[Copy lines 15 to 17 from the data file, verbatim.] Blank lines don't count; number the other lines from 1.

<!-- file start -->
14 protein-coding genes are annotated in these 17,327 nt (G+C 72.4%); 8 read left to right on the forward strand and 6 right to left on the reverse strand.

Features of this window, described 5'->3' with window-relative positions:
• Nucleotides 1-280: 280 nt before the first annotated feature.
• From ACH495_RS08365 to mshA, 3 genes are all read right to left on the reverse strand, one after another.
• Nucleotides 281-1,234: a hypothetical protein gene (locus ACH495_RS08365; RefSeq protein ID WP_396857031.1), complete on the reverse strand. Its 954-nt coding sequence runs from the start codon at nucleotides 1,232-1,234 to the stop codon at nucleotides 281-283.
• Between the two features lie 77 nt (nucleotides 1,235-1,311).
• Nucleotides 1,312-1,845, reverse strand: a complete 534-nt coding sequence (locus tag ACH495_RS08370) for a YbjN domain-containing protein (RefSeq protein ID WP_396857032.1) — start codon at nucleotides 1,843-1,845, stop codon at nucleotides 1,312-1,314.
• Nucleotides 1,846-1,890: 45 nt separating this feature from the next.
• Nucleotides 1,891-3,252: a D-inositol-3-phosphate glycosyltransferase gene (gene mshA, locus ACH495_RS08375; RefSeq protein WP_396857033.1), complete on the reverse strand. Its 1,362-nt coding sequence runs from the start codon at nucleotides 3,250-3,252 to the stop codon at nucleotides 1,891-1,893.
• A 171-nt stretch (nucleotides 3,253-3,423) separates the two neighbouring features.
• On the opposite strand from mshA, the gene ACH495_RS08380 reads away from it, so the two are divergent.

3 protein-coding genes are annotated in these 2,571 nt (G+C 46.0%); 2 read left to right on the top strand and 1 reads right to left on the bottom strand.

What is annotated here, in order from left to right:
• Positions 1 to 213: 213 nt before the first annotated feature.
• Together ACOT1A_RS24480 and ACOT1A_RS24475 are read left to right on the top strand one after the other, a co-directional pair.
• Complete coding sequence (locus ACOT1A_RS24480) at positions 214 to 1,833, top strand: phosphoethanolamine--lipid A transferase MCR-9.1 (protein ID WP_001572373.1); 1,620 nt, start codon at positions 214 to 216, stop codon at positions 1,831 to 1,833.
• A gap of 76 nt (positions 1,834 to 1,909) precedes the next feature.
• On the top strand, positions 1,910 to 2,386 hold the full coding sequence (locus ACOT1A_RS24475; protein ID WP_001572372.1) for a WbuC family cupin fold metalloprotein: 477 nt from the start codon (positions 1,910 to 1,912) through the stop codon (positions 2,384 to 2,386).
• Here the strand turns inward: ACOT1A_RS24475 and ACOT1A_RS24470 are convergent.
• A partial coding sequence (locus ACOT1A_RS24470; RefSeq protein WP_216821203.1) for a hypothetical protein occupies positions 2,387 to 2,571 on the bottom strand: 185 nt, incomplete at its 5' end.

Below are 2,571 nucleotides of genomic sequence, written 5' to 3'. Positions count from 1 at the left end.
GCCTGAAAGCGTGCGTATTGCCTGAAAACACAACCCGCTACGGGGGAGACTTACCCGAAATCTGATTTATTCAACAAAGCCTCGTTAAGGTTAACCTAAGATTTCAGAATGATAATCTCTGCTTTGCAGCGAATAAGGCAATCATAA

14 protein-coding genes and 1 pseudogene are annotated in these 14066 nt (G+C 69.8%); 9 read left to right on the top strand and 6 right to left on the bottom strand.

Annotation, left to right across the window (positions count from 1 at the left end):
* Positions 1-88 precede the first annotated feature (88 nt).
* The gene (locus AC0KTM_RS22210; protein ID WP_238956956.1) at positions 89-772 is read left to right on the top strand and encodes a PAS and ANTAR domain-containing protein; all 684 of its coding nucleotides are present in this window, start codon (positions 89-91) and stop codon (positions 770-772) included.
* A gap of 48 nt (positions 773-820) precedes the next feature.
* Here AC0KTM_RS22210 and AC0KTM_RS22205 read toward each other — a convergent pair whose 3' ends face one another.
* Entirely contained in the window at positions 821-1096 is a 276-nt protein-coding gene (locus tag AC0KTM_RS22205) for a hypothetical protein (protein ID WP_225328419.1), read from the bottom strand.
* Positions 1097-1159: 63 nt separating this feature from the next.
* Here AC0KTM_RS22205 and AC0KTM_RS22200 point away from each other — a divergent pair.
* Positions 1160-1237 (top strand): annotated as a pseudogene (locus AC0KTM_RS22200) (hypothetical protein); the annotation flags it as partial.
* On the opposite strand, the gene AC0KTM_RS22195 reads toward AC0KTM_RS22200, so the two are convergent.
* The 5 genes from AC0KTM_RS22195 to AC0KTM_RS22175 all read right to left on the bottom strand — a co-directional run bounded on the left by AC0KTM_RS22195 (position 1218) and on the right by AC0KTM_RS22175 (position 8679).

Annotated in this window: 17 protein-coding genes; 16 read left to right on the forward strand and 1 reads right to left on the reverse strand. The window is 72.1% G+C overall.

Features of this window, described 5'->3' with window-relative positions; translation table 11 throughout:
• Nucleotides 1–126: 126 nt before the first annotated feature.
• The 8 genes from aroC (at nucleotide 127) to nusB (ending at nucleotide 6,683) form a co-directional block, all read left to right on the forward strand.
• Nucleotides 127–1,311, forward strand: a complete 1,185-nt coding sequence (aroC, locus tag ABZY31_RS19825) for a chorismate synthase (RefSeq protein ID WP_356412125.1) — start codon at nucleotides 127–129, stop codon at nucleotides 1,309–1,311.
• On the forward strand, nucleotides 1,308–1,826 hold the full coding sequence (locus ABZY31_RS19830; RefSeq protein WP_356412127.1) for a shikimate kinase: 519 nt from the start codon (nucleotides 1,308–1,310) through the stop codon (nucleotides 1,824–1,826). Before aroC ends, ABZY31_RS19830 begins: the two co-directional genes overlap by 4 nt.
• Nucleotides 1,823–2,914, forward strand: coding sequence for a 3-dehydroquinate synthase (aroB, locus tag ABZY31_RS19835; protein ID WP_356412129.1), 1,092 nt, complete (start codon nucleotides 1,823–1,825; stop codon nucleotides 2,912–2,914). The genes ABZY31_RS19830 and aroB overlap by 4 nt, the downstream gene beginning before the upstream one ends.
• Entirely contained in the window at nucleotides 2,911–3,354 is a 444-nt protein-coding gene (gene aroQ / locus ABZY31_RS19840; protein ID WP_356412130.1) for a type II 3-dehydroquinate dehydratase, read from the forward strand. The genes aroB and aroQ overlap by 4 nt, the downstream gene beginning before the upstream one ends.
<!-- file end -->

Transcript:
• Together ACOT1A_RS24480 and ACOT1A_RS24475 are read left to right on the top strand one after the other, a co-directional pair.
• Complete coding sequence (locus ACOT1A_RS24480) at positions 214 to 1,833, top strand: phosphoethanolamine--lipid A transferase MCR-9.1 (protein ID WP_001572373.1); 1,620 nt, start codon at positions 214 to 216, stop codon at positions 1,831 to 1,833.
• A gap of 76 nt (positions 1,834 to 1,909) precedes the next feature.